16-21 June 2014
Reviewed by Rhys Black
Last night What’s Good To Do has been extremely fortunate to review Tim Rice and Andrew Lloyd Webber’s production of Evita at the Sunderland Empire, a fantastic theatre to watch any production!
Evita tells the life and death of the spiritual leader of the Argentinian people, Eva Peron, who came to prominence in post war Argentina. Eva was born Eva Duarte in 1919 into a poverty stricken family who grew up with an ambition to be an actress. From 1935 acting career continues to grow until she’s seduced by the lure of power she sees in one of the nation’s most powerful political figures in Juan Peron. After marrying Juan she becomes more and more active in Argentinian politics as the voice of the people where she championed the poor, but ended up polarizing opinion – adored by some, heavily criticised by others as the methods the Peron regime employed become more and more heavy handed, however you can’t help but respect all she achieved in her short life.
Eva is played by the talented Madalena Alberto who gives a bold performance in the lead role. At times the more powerful songs in the play did not quite match her vocal range, and unfortunately could become a little screechy for my liking, however the signature song of the musical “Don’t Cry for me Argentina” she sings beautifully!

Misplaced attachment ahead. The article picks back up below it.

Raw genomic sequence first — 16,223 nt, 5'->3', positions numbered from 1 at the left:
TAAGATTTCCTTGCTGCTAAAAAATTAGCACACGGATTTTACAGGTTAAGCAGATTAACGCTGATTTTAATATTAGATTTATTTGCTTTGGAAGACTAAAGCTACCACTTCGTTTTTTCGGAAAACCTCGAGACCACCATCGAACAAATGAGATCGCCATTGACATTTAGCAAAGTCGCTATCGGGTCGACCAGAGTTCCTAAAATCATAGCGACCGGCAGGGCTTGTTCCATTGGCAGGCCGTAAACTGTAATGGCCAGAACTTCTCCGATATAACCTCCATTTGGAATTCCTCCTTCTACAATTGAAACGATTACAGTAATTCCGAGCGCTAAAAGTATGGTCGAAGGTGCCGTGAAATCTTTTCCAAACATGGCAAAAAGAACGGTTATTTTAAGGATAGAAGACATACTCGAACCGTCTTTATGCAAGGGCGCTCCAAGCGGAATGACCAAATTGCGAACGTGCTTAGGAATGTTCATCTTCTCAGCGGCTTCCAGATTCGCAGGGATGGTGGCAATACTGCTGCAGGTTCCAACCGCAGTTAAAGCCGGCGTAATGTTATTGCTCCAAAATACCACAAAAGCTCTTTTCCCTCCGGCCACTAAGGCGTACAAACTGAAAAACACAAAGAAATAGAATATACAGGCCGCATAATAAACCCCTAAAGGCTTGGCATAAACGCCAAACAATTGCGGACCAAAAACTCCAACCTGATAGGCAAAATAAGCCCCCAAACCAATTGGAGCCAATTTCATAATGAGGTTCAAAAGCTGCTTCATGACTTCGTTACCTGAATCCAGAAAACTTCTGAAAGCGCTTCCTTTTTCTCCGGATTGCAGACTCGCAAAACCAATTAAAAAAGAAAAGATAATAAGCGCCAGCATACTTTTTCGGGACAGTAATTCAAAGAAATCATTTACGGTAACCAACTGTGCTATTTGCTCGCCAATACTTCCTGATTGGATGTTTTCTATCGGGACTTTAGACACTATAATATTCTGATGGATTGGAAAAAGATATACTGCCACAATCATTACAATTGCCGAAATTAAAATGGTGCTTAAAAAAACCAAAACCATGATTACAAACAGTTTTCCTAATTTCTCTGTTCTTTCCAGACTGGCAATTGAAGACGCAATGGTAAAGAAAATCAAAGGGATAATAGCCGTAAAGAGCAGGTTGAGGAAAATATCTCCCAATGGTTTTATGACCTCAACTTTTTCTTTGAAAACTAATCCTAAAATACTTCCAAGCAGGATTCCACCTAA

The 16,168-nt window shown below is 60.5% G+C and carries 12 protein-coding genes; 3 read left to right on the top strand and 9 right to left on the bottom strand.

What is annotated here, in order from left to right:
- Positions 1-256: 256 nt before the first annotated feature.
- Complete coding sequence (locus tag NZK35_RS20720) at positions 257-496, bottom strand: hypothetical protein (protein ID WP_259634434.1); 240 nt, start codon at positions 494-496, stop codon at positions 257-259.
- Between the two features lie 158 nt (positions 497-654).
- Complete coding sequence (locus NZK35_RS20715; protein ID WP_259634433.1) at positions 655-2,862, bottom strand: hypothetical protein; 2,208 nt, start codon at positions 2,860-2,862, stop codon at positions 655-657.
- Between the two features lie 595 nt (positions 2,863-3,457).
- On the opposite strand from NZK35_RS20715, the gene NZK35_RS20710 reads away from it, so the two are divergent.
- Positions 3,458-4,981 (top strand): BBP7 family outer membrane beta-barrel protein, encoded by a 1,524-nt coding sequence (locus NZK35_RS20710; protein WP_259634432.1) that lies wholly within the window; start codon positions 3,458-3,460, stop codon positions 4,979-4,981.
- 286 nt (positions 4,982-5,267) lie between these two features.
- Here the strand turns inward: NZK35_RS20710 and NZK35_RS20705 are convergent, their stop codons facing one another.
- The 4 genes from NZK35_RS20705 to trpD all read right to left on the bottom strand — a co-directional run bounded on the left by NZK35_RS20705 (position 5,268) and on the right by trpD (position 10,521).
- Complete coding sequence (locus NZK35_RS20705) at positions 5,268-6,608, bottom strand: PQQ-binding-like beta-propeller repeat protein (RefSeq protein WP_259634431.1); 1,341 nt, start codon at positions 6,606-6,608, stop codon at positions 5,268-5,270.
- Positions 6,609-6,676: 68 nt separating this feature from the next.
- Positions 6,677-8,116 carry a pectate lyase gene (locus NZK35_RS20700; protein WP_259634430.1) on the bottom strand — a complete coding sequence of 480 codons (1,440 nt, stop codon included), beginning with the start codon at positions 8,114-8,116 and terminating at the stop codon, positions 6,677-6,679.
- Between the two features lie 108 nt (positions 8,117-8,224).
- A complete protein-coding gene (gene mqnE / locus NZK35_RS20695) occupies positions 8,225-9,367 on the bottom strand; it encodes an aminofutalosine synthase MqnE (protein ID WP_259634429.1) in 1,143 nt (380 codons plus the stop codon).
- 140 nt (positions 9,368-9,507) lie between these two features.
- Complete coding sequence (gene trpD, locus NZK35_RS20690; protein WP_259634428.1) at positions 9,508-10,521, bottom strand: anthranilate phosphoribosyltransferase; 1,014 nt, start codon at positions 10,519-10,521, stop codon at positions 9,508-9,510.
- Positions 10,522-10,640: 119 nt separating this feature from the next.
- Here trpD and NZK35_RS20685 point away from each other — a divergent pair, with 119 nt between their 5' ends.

Marti Pellow, famous of course for being the lead singer of Wet Wet Wet, got the loudest reception of the night for his portrayal of Che. Although initially it is hard to see past the ‘Marti Pellow’ image, you soon forget this and are literally taken in by his faultless performance. He plays this character very intensely, however, at times he has a mild comic element which is a very clever way of breaking what is a very intense play.
An additional mention should go to Sarah McNicholas who played Juan Peron’s mistress. Her voice is stunning and full of emotion in her rendition of “Another Suitcase, Another Haul”, which was a particular highlight.
Overall the staging of Evita is simple yet very effective. The costumes are fitting with the time period and bring the production to life. I particularly think that the use of the balcony for the ‘Don’t Cry for me Argentina’ musical number was brilliant.
Overall, Evita was a good watch in a lovely theatre, and would give it 3 ½ stars out of 5.
Tickets cost from £12.90 to £42.90 (plus £2.85 transaction fee).
Evita is at the Sunderland Empire until 21 June 2014. For more information or to book tickets click here or call the box office on 0844 871 3022.
Sunderland Empire, High Street West, Sunderland, SR1 3EX | 0844 871 3022